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Only a minority of those exposed to human papillomavirus (HPV) develop HPV-related cervical and oropharyngeal cancer. Because host immunity affects infection and progression to cancer, we tested the hypothesis that genetic variation in immune-related genes is a determinant of susceptibility to oropharyngeal cancer and other HPV-associated cancers by performing a multitier integrative computational analysis with oropharyngeal cancer data from a head and neck cancer genome-wide association study (GWAS). Independent analyses, including single-gene, gene-interconnectivity, protein-protein interaction, gene expression, and pathway analysis, identified immune genes and pathways significantly associated with oropharyngeal cancer. TGF?R1, which intersected all tiers of analysis and thus selected for validation, replicated significantly in the head and neck cancer GWAS limited to HPV-seropositive cases and an independent cervical cancer GWAS. The TGF?R1 containing p38-MAPK pathway was significantly associated with oropharyngeal cancer and cervical cancer, and TGF?R1 was overexpressed in oropharyngeal cancer, cervical cancer, and HPV(+) head and neck cancer tumors. These concordant analyses implicate TGF?R1 signaling as a process dysregulated across HPV-related cancers. This study demonstrates that genetic variation in immune-related genes is associated with susceptibility to oropharyngeal cancer and implicates TGF?R1/TGF? signaling in the development of both oropharyngeal cancer and cervical cancer. Better understanding of the immunogenetic basis of susceptibility to HPV-associated cancers may provide insight into host/virus interactions and immune processes dysregulated in the minority of HPV-exposed individuals who progress to cancer. Cancer Res; 74(23); 1-12. ©2014 AACR.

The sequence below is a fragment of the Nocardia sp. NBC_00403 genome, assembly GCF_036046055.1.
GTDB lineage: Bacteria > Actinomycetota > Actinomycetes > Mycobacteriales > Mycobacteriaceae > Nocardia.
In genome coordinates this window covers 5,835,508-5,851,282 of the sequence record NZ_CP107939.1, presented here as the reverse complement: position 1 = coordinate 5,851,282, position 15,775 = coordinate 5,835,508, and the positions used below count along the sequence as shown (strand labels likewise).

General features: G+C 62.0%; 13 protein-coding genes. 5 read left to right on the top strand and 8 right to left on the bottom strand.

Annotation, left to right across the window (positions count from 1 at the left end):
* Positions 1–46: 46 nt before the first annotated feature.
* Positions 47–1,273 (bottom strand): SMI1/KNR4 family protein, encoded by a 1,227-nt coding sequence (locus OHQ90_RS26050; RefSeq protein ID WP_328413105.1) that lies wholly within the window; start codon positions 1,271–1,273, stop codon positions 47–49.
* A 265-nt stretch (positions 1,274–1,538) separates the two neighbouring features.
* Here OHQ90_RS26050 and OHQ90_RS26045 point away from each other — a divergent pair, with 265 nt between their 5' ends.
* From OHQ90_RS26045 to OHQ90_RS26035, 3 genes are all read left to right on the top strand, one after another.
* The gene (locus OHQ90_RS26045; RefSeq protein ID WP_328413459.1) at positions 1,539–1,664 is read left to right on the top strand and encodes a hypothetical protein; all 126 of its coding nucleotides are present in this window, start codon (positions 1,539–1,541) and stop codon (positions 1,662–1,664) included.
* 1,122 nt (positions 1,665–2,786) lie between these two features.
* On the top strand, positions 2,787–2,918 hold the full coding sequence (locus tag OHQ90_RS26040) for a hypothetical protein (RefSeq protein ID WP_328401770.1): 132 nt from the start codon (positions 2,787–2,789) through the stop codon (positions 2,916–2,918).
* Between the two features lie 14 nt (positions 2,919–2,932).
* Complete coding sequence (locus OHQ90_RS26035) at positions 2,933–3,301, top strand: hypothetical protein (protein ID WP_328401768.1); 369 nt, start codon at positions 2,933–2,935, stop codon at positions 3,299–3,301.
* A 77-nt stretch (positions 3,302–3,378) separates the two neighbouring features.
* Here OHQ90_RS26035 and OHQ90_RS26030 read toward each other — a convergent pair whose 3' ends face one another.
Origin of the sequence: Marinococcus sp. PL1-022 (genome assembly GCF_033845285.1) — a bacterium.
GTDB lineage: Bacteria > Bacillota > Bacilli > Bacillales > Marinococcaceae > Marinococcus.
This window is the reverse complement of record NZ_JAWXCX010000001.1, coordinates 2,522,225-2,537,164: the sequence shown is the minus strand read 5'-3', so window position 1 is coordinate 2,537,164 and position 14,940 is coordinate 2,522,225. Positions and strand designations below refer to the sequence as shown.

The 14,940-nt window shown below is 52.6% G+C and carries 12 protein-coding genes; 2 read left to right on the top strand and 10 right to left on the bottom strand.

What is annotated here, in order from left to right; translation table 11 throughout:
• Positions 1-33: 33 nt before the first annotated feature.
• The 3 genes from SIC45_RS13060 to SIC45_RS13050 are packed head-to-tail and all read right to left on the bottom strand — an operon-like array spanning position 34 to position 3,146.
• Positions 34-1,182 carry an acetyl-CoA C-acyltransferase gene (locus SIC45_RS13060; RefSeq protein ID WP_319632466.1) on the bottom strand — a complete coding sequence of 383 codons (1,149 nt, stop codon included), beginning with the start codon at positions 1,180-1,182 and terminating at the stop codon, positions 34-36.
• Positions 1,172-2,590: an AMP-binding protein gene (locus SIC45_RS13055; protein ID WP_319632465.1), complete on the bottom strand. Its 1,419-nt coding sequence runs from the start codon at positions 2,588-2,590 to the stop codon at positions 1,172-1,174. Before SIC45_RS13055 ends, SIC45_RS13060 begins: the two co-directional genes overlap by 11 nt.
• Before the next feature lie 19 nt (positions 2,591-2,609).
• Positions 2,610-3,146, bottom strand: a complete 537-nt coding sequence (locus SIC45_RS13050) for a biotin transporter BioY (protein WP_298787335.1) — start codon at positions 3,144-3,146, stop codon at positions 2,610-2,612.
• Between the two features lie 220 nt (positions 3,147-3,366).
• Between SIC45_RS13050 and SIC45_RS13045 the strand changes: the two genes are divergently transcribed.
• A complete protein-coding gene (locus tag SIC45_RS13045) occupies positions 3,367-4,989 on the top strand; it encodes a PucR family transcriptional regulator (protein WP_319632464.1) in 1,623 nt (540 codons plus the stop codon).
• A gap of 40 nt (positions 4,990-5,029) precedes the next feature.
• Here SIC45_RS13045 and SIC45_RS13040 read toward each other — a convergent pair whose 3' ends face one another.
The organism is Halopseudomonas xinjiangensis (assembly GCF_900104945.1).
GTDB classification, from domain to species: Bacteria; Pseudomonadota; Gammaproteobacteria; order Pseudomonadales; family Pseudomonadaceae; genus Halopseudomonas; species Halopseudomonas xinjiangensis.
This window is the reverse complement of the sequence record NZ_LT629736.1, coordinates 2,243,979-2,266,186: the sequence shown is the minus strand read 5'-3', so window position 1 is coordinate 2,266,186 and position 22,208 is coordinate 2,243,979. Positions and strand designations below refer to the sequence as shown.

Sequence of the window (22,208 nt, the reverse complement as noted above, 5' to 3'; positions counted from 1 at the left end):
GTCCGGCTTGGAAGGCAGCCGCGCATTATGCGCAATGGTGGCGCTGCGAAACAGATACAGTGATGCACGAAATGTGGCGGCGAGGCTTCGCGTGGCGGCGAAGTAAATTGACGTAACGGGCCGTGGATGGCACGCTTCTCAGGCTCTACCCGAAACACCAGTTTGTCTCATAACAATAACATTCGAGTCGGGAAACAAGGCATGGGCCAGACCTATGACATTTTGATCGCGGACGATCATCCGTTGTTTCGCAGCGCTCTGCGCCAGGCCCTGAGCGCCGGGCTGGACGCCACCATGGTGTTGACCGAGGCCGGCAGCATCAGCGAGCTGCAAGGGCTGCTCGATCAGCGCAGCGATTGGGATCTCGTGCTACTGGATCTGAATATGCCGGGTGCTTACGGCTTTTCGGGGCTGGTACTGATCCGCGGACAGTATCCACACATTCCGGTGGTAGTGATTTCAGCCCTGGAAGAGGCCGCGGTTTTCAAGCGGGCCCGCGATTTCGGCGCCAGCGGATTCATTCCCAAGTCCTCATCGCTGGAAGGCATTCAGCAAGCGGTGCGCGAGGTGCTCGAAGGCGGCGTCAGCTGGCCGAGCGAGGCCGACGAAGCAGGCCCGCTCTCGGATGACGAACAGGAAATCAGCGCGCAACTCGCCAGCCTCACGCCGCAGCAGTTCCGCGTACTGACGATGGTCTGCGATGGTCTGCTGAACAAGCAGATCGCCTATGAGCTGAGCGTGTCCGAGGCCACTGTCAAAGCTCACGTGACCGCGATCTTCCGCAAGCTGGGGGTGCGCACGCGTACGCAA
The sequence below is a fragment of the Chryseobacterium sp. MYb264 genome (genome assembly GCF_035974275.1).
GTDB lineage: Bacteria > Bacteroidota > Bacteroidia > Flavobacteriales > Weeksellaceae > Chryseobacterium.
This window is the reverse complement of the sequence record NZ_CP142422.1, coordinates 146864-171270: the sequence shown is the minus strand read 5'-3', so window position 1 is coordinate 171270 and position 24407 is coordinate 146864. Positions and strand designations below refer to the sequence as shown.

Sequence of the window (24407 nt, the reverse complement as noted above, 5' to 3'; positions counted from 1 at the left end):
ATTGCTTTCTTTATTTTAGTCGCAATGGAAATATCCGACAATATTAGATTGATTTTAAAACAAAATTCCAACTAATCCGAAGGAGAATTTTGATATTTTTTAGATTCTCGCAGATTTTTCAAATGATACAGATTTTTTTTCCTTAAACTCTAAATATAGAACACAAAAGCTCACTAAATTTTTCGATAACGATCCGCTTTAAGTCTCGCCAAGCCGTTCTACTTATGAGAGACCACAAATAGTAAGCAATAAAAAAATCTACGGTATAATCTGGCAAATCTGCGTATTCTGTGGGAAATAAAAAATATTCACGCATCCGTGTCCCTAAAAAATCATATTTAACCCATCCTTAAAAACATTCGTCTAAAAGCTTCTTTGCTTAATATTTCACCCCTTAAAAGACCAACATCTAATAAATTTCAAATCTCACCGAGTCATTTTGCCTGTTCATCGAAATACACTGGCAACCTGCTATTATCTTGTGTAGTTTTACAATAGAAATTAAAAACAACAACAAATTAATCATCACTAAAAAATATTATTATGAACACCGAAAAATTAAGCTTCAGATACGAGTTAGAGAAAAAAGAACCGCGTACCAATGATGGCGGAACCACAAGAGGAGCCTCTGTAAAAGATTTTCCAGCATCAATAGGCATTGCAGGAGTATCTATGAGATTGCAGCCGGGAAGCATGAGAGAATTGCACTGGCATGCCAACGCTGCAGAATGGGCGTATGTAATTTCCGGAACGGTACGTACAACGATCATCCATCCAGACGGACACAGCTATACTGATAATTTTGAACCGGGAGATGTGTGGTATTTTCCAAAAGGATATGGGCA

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MODMatcher: multi-omics data matcher for integrative genomic analysis.
PLoS Comput. Biol.
PUBLISHED: 08-14-2014